Goals – we all have the best intentions when we set them, but, very few of us actually achieve them.  Why is that? It’s because intentions aren’t enough.  So much so that research has shown that up to 92% of people don’t achieve the goals they’ve set (based on a university study that looked at new year’s resolutions).

How can you become part of the 8% that do achieve their goals? Rather than just rely on good intentions, increase your chances of successful goal setting by applying some of the research into human behaviour and how the mind works to your goal setting process.

What is goal setting?

First you need to understand there is more to setting goals than just saying what you want.  Goal setting is defined as:

‘the development of an action plan designed to motivate and guide a person or group toward a goal’ (Wikipedia)

AND

‘the process of deciding what you want to accomplish and devising a plan to achieve the result you desire’ (www.thebalancesmb.com)

Both these definitions show us there is more to setting goals than just stating what you want.  The additional component, that is missed in goal setting techniques such as SMART (unfamiliar with SMART goals – read about them here), is the plan, the actions, what you need to do to get what you want.

What steps can you take in your goal setting process to give you the best chance of success:

  1. Know what you want and when you want it by
  2. Get realistic – ask yourself, how much ‘pain’ am I willing to take to achieve this
  3. Set your standards – what do you need to do daily or weekly to achieve your goals.
  4. Detail the when, where and how of your standards.
  5. Match your surroundings to your goal
  6. Track your performance
Step 1 – Know what you want and when you want it by:

This step is the 101 of goal setting. If you don’t know what you want, then how will you know what you need to do to get there or even when you have got there.

For example, if you want to lose weight, setting a goal as ‘I want to lose weight’ is not enough.  You are not saying how much, you are not saying by when.  With a vague goal such as ‘I want to lose weight’ our brain can’t start to process ‘the how or the what’ as it doesn’t have enough information.  Get specific, set a time frame and make sure you can measure it so that you know once you are there. A couple of examples:

  • By 31 March 2019 I will weigh 60kgs
  • It is 30 June 2019 and I can do do three strict full body weight pull ups
  • By 31st December 2019, I will have $5,000 in savings

Read more on getting specific in your goal setting here.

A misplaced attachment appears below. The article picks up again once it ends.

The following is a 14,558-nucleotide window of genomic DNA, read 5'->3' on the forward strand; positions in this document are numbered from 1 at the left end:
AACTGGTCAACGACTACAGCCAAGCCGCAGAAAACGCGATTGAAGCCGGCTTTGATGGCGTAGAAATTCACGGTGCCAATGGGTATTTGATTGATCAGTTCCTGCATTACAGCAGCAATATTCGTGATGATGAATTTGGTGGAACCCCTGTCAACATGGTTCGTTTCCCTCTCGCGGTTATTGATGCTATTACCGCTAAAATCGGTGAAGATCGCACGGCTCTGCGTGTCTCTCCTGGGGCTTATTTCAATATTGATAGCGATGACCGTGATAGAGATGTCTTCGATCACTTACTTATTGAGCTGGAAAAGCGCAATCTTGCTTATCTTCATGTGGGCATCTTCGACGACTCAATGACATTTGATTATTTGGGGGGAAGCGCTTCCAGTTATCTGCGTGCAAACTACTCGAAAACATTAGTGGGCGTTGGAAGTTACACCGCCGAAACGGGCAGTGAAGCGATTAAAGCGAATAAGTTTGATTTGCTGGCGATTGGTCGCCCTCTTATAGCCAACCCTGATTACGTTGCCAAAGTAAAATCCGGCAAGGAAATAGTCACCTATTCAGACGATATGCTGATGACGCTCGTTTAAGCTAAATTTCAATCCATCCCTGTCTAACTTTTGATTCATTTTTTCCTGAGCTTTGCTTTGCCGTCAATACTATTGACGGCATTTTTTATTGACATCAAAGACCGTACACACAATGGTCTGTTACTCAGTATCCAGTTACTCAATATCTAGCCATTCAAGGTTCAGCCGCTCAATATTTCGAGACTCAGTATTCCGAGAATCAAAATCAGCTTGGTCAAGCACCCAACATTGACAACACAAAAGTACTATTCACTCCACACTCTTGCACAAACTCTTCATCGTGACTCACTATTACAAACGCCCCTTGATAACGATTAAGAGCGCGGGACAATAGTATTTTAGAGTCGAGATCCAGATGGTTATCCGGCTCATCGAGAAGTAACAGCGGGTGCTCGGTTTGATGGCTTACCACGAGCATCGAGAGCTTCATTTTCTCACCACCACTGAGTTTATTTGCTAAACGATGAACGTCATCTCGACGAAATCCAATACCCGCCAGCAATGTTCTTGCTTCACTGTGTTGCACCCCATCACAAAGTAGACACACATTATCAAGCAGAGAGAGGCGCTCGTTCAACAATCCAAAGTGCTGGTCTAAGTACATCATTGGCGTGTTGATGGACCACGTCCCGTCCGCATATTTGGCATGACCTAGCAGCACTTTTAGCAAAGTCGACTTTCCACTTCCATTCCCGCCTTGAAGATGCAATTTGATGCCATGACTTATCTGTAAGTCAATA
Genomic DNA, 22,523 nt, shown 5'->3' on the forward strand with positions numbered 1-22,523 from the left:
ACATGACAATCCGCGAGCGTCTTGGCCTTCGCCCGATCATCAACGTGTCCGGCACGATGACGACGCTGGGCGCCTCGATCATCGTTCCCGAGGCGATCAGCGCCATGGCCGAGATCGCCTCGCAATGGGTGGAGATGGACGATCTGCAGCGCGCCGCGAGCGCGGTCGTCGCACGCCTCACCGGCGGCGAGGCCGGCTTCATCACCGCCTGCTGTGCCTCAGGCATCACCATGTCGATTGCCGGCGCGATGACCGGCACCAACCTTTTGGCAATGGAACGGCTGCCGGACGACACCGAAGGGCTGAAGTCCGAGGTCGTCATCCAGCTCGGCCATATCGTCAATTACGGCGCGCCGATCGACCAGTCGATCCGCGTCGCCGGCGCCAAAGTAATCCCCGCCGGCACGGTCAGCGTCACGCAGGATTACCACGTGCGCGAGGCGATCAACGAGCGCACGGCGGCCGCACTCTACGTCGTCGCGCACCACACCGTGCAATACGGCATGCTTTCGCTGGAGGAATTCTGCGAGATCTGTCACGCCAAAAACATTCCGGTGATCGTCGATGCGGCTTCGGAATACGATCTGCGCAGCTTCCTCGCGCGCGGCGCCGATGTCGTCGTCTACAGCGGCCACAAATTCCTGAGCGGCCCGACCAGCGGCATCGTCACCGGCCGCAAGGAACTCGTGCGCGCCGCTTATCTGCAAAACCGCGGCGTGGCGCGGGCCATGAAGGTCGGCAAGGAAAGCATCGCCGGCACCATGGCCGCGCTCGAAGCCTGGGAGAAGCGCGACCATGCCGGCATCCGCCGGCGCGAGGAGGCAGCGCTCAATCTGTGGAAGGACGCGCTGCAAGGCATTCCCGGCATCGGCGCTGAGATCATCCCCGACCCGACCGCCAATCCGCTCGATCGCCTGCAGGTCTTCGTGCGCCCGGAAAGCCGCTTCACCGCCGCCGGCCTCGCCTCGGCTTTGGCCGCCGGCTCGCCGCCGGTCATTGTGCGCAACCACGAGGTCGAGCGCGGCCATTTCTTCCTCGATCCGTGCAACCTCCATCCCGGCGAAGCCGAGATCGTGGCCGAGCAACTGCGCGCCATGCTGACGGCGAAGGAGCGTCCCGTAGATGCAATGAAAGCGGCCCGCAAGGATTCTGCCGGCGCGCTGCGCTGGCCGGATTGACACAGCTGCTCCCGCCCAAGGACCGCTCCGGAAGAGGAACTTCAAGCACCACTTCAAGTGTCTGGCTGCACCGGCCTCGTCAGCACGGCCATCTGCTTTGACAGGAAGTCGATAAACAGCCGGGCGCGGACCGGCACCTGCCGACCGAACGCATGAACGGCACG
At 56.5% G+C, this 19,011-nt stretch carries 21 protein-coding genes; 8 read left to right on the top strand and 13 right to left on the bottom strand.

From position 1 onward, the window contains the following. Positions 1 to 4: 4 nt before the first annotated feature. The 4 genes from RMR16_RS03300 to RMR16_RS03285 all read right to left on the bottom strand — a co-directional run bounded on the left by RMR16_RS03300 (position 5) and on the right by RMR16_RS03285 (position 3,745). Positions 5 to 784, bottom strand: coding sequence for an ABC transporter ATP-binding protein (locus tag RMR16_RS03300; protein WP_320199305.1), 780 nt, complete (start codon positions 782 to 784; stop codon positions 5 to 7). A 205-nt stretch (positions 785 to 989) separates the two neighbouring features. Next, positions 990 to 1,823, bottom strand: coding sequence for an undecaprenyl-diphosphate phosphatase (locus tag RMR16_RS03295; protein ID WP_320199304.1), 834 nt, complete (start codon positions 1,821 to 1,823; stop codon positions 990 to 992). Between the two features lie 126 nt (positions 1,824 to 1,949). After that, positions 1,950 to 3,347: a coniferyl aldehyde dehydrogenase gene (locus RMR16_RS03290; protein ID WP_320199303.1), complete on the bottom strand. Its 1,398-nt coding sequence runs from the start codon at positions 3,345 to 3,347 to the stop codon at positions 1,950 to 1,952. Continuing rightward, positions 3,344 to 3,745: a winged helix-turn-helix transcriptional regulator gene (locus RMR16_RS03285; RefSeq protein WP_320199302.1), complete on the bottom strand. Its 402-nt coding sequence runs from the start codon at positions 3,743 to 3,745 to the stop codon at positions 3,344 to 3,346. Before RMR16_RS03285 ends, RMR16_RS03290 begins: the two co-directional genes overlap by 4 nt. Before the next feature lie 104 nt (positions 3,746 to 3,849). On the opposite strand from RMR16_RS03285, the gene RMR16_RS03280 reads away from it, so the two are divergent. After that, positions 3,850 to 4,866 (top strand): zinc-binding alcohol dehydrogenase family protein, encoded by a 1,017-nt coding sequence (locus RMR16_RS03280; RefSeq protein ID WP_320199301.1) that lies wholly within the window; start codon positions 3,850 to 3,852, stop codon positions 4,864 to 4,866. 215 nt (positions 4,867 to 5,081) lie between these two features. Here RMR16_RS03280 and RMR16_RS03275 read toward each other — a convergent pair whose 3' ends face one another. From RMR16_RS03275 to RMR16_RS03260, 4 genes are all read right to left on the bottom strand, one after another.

Step 2 – Get realistic – ask yourself, how much ‘pain’ am I willing to take to achieve this:

Let’s be honest, there is a reason you aren’t at the weight you want or don’t have the money in the bank you want.  It’s because to do the things you need to do to get what you want is hard.  It might require sacrifice (sacrifice that chocolate biscuit or glass of wine), it might require time (work on writing my blog each night rather than watching The Real Housewives of Beverly Hills (yes I’m guilty of it!)), etc.

The real challenge of goal setting is not determining what you want and if you want it, that’s the easy part.  The real challenge is whether you are willing to accept the sacrifices required to achieve your goal. Are you willing to put up with the boring, ugly and sometimes difficult process that comes before the amazing outcome.

It’s easy to sit around and think what we could do or what we’d like to do. It is an entirely different thing to accept the trade-offs that come with our goals.

I have a friend that talks about wanting to lose weight almost every time we catch up.  She is very specific about how much and when by. She even can talk through the things she will do next week to get started on this.  One thing she doesn’t do, is accept that those things will mean ‘pain’.  According to her, she doesn’t have enough time to exercise.  The reality – she isn’t willing to experience the ‘pain’ of getting up 30 minutes earlier to fit it in.

Look at your goal that you want to achieve and ask yourself – how much pain am I willing to experience to achieve that?  Is the outcome worth what I have to sacrifice to get there?

Step 3 – Set your standards – what do you need to do daily or weekly to achieve your goals.

Now you are realistic about what you have to do to achieve your goals (the actions, the pain, the sacrifice), now it’s time to set the standards around that.